A new telemedicine initiative for neonatal intensive care units (NICU) in Texas is due to start soon. Business Wire has reported The Children’s Medical Center announcement about the Children’s Medical Center TeleNICU, a new service to provide physicians at other hospital NICU’s with 24-hour access to highly trained neonatologists caring for very sick babies.

    The program will use secure broadband transmission for real-time communication between hospitals and neonatologists at Children’s Medical Center.  Christopher J. Durovich, president and chief executive officer said that “As the first telemedicine program of its kind in Texas, the Children’s Medical Center TeleNICU program exemplifies our deep commitment to innovation and the use of proven technology to extend the reach of our expertise beyond the boundaries of walls and geography.”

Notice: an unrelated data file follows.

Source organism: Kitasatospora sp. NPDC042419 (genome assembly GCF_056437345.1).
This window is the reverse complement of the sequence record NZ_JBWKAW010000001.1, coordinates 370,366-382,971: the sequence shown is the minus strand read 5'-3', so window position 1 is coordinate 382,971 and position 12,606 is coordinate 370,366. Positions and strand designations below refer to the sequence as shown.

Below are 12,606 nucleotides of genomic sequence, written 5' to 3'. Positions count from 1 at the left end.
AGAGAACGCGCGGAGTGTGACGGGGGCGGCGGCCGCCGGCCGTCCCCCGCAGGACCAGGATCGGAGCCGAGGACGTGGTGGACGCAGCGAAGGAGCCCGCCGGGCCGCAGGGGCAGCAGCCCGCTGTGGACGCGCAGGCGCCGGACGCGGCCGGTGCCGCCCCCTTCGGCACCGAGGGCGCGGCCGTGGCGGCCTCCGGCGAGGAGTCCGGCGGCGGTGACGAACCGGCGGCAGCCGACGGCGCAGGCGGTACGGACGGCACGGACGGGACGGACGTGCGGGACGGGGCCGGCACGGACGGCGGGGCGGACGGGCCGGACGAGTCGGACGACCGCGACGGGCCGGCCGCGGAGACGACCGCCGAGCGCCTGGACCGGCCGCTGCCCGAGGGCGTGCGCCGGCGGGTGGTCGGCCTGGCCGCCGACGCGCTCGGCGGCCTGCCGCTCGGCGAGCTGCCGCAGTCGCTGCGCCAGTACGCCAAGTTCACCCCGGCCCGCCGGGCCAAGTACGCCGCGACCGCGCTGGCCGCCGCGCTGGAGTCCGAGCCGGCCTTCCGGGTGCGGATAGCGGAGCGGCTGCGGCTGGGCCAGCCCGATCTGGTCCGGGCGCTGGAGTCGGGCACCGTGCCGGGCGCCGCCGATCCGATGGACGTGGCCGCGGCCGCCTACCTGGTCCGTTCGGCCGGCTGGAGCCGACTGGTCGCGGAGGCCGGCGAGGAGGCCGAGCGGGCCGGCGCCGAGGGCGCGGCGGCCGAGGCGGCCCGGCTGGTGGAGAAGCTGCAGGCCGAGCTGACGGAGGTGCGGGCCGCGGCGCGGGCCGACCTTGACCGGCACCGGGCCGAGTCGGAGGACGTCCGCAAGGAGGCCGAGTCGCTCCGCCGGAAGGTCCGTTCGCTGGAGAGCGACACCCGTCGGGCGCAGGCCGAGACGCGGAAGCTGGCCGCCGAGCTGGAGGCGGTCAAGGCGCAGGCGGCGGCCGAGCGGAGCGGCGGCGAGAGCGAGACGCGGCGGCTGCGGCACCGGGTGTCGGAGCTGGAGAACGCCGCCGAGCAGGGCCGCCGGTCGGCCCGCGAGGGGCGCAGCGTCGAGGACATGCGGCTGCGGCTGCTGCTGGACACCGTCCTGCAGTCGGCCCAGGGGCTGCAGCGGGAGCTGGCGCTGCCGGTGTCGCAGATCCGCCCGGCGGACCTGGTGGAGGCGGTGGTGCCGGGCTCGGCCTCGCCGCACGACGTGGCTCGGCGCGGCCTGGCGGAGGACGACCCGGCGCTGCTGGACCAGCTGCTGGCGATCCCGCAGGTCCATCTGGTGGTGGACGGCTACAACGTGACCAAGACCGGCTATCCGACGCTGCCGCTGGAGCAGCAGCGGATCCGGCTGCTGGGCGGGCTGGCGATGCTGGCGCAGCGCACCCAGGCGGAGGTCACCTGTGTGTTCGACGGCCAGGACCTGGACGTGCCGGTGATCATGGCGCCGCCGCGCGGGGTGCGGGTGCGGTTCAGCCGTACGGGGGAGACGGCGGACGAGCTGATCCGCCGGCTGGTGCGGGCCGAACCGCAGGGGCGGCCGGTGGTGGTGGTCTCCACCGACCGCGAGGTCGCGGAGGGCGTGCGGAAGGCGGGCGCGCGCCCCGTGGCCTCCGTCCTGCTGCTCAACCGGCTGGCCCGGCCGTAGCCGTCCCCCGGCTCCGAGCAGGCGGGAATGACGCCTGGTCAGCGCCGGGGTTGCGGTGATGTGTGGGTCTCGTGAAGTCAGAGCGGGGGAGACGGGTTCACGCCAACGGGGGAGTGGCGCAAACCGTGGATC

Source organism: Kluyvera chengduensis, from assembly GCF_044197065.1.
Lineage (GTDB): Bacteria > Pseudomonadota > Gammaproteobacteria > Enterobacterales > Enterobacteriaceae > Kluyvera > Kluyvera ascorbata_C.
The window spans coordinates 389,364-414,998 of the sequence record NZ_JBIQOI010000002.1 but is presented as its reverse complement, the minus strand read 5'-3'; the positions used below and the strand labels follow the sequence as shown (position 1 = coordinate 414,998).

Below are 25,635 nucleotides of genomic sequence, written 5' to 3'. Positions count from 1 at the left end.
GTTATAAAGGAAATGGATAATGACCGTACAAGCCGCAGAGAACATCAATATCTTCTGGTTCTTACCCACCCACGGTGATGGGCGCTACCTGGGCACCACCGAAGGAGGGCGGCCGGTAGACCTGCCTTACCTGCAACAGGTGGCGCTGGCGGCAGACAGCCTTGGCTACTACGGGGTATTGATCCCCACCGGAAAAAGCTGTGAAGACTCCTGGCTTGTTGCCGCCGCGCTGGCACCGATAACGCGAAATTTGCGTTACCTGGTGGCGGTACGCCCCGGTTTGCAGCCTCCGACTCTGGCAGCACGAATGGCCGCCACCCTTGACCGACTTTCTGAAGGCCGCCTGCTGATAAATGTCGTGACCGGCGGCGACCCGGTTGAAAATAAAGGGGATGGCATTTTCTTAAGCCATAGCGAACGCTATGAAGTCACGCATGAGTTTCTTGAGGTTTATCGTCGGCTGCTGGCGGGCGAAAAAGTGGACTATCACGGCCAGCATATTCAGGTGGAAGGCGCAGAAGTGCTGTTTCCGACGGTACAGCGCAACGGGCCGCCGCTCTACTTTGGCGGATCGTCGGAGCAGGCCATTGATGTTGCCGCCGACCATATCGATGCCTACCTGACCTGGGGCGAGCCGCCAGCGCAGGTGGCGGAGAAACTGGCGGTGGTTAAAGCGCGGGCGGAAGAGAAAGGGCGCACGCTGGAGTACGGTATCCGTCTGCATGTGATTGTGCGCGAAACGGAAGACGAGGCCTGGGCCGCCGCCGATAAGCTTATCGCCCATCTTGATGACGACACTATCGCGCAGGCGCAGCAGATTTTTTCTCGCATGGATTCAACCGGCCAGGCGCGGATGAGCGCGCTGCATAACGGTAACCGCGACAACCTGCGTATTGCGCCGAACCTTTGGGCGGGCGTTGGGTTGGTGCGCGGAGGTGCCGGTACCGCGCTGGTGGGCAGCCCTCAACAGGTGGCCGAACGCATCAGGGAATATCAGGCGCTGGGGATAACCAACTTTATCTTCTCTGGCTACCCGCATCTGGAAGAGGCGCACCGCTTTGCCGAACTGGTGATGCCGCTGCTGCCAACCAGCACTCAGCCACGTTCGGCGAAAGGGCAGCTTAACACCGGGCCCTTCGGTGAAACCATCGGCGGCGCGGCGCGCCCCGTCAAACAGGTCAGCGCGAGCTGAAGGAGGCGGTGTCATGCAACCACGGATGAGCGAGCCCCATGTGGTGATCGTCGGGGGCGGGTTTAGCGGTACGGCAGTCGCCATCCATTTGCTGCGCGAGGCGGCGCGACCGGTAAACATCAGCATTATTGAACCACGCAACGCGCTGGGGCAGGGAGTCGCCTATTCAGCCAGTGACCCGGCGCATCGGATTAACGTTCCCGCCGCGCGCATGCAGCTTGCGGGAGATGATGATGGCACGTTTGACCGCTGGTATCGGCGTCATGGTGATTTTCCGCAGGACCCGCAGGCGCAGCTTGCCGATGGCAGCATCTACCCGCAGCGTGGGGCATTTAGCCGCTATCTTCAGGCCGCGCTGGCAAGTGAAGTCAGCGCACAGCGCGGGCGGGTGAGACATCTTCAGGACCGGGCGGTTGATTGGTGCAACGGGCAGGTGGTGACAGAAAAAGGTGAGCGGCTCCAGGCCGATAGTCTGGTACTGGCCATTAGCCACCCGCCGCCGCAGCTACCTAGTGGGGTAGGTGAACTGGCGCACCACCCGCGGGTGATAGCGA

This is a major step for telemedicine. African countries have an opportunity to review their telemedicine programs and prepare to expand into these critical care services.

  • Telemonitoring evaluations can be better

    Research published in the Journal of Medical Internet Research claims that many telemonitoring appraisals do not comply with recognized guidelines and standards. Some methodological limitations identified in the study results affect the results and conclusions of some evaluations.

    The research team concluded that, “Despite the availability of methodological guidelines that can be utilized to guide the proper conduct of systematic reviews and meta-analyses and eliminate potential risks of bias, this knowledge has not yet been fully integrated in the area of home telemonitoring.